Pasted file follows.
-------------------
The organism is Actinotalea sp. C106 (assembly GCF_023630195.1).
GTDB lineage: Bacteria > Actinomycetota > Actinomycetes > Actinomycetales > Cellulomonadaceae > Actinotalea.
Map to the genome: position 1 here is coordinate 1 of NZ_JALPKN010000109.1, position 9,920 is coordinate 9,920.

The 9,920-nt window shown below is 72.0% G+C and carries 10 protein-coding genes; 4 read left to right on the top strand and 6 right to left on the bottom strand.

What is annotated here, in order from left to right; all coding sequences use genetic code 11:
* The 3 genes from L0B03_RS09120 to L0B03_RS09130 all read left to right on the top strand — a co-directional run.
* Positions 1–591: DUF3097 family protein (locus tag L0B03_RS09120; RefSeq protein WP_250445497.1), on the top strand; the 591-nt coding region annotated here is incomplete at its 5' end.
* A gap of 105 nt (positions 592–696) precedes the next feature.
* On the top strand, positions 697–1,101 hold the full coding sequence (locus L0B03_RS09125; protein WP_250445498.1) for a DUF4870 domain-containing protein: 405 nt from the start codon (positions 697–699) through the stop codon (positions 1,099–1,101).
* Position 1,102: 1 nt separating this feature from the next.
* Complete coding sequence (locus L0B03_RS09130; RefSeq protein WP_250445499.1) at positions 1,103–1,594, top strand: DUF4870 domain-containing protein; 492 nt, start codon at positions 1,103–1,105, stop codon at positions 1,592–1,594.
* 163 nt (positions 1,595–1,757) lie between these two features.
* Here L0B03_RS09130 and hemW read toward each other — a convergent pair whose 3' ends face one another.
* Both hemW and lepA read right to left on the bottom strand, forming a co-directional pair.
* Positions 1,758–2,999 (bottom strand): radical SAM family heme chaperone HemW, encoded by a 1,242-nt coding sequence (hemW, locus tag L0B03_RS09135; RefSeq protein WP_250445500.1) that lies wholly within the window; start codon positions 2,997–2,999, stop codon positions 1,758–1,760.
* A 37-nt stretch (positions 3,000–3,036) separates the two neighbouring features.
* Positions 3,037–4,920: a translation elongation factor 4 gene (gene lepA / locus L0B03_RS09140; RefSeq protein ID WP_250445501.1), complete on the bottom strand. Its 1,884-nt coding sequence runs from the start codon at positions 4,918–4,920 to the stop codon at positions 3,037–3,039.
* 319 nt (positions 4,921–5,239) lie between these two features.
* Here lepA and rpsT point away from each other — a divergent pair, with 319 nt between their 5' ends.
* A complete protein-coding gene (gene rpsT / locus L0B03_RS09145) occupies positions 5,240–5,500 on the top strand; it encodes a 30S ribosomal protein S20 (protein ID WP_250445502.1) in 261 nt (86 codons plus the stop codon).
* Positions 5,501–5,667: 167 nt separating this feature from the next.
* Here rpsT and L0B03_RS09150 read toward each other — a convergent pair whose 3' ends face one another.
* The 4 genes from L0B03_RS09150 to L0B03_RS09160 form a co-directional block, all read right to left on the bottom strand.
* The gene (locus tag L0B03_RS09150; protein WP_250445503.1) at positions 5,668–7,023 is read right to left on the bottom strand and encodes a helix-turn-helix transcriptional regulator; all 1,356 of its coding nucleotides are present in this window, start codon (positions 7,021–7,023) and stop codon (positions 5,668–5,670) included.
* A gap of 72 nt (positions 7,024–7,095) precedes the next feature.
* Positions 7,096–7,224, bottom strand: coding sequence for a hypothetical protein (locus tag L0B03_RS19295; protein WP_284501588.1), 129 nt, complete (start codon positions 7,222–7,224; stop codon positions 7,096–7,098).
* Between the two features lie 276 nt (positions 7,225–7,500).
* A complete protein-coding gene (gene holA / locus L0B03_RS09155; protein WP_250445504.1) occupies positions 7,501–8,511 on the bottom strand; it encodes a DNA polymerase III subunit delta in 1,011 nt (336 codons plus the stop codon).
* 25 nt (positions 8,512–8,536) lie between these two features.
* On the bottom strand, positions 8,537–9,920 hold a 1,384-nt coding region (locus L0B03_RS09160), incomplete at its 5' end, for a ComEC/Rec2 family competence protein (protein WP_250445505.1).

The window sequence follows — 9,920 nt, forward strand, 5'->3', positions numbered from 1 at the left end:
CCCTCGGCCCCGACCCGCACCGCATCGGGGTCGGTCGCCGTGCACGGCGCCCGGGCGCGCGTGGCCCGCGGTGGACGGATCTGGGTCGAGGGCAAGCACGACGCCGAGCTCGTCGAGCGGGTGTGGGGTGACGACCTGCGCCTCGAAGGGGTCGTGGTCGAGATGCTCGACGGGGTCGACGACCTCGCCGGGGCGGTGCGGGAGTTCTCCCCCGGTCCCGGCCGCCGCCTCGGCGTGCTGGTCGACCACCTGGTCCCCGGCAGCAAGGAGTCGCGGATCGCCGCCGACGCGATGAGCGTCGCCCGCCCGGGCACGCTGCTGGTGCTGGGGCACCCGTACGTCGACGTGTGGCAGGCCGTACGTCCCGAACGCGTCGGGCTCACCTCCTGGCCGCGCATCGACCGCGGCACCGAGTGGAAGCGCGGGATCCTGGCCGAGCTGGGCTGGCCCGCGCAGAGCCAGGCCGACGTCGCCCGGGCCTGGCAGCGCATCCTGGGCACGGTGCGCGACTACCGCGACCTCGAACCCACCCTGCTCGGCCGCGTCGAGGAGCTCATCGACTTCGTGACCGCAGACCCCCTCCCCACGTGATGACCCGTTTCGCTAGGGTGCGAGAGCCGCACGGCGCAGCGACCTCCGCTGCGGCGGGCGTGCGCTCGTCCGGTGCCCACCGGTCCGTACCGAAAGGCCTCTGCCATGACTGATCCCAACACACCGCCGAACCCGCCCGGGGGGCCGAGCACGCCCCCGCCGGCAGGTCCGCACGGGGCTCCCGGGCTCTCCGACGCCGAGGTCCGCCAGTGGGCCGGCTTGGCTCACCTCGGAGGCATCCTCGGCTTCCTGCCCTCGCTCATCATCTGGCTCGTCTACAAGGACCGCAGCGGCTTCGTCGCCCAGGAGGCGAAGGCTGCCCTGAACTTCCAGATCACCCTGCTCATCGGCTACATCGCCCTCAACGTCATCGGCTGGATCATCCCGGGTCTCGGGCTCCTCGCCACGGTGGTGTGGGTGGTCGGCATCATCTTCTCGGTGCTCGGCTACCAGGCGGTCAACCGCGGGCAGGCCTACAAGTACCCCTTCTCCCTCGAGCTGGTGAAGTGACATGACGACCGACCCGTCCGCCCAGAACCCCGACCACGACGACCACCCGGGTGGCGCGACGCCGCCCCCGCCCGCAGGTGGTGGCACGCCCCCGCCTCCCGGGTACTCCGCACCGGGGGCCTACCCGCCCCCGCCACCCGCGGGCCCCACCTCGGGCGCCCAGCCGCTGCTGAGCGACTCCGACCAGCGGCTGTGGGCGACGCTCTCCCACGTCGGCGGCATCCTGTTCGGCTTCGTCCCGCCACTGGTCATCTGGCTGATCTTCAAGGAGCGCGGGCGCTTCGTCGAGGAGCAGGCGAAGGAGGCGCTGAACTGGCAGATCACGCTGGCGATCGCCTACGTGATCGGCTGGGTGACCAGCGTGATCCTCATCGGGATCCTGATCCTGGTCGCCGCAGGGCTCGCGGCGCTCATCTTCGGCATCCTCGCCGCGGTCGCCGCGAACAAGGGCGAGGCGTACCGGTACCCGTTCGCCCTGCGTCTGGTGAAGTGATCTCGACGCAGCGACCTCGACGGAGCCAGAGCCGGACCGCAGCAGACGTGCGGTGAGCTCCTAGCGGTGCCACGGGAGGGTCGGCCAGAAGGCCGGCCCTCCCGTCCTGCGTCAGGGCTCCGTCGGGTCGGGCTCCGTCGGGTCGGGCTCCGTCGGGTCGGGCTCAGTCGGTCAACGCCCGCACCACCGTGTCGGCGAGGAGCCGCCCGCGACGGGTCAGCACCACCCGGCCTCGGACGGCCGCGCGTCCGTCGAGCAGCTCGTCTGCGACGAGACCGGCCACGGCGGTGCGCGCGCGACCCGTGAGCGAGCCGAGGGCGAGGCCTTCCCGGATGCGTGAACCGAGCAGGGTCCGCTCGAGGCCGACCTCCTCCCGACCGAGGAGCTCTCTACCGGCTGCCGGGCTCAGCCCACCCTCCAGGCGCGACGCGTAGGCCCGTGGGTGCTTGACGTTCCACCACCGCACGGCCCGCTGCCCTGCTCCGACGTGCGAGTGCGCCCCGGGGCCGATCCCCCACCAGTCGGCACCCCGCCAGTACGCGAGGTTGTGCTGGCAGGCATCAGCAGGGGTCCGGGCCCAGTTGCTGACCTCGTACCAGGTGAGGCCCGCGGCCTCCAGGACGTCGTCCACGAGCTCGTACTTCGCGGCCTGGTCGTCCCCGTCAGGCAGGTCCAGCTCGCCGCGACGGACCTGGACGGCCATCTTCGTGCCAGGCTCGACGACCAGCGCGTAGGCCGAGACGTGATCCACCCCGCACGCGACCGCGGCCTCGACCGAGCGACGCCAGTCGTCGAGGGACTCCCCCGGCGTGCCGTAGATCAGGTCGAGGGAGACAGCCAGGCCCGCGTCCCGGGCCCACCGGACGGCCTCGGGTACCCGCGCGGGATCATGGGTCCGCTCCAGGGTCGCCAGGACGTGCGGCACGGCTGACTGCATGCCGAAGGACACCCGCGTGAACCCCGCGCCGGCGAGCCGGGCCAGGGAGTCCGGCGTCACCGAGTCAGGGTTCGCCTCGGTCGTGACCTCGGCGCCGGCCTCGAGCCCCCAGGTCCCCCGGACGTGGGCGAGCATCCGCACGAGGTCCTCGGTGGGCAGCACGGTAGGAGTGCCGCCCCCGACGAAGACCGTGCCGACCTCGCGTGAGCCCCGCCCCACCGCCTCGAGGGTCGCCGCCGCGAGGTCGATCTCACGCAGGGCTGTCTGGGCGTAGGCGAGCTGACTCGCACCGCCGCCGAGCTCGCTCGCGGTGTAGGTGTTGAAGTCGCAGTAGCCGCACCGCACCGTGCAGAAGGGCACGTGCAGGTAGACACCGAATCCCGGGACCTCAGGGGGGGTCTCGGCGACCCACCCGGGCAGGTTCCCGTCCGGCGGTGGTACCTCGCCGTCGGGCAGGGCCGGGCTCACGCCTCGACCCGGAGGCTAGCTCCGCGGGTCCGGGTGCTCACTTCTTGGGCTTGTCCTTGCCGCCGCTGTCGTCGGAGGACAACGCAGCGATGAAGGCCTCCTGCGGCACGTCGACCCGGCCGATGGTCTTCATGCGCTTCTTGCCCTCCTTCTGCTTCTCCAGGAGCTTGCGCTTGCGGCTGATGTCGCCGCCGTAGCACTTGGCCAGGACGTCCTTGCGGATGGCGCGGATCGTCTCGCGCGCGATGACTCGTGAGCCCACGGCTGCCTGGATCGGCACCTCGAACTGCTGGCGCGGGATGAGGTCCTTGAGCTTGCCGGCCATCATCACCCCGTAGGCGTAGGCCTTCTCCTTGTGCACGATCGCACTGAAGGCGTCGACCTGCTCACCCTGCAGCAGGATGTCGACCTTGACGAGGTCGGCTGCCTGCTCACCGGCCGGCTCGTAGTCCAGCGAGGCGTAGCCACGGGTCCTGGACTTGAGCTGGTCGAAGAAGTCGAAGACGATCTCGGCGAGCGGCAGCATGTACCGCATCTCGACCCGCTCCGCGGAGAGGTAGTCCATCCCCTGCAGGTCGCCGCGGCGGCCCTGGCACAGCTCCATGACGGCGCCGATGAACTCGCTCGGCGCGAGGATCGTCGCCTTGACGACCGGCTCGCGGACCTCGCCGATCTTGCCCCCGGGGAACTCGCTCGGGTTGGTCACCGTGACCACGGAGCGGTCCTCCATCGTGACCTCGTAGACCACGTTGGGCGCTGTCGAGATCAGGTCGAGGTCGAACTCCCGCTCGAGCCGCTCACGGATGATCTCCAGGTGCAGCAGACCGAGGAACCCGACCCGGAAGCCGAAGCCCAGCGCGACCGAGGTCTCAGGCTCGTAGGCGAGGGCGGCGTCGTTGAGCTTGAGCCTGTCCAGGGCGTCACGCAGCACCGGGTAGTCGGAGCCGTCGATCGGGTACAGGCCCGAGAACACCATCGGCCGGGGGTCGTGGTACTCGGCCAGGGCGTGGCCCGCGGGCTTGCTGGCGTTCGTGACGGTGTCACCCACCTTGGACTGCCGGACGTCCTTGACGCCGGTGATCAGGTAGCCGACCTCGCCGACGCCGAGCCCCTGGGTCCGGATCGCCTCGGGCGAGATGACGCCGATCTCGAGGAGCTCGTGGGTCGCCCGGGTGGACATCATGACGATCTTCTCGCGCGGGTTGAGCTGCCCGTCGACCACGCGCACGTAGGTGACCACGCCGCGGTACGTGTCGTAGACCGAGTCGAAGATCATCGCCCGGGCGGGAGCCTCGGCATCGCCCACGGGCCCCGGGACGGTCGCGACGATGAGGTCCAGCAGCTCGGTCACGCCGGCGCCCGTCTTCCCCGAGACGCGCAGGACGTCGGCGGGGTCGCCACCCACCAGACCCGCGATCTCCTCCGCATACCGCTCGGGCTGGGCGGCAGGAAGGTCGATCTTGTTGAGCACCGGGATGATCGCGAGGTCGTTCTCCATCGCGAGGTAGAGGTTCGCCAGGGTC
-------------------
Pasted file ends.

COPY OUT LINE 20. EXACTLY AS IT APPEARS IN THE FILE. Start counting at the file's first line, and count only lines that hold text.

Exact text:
* A complete protein-coding gene (gene rpsT / locus L0B03_RS09145) occupies positions 5,240–5,500 on the top strand; it encodes a 30S ribosomal protein S20 (protein ID WP_250445502.1) in 261 nt (86 codons plus the stop codon).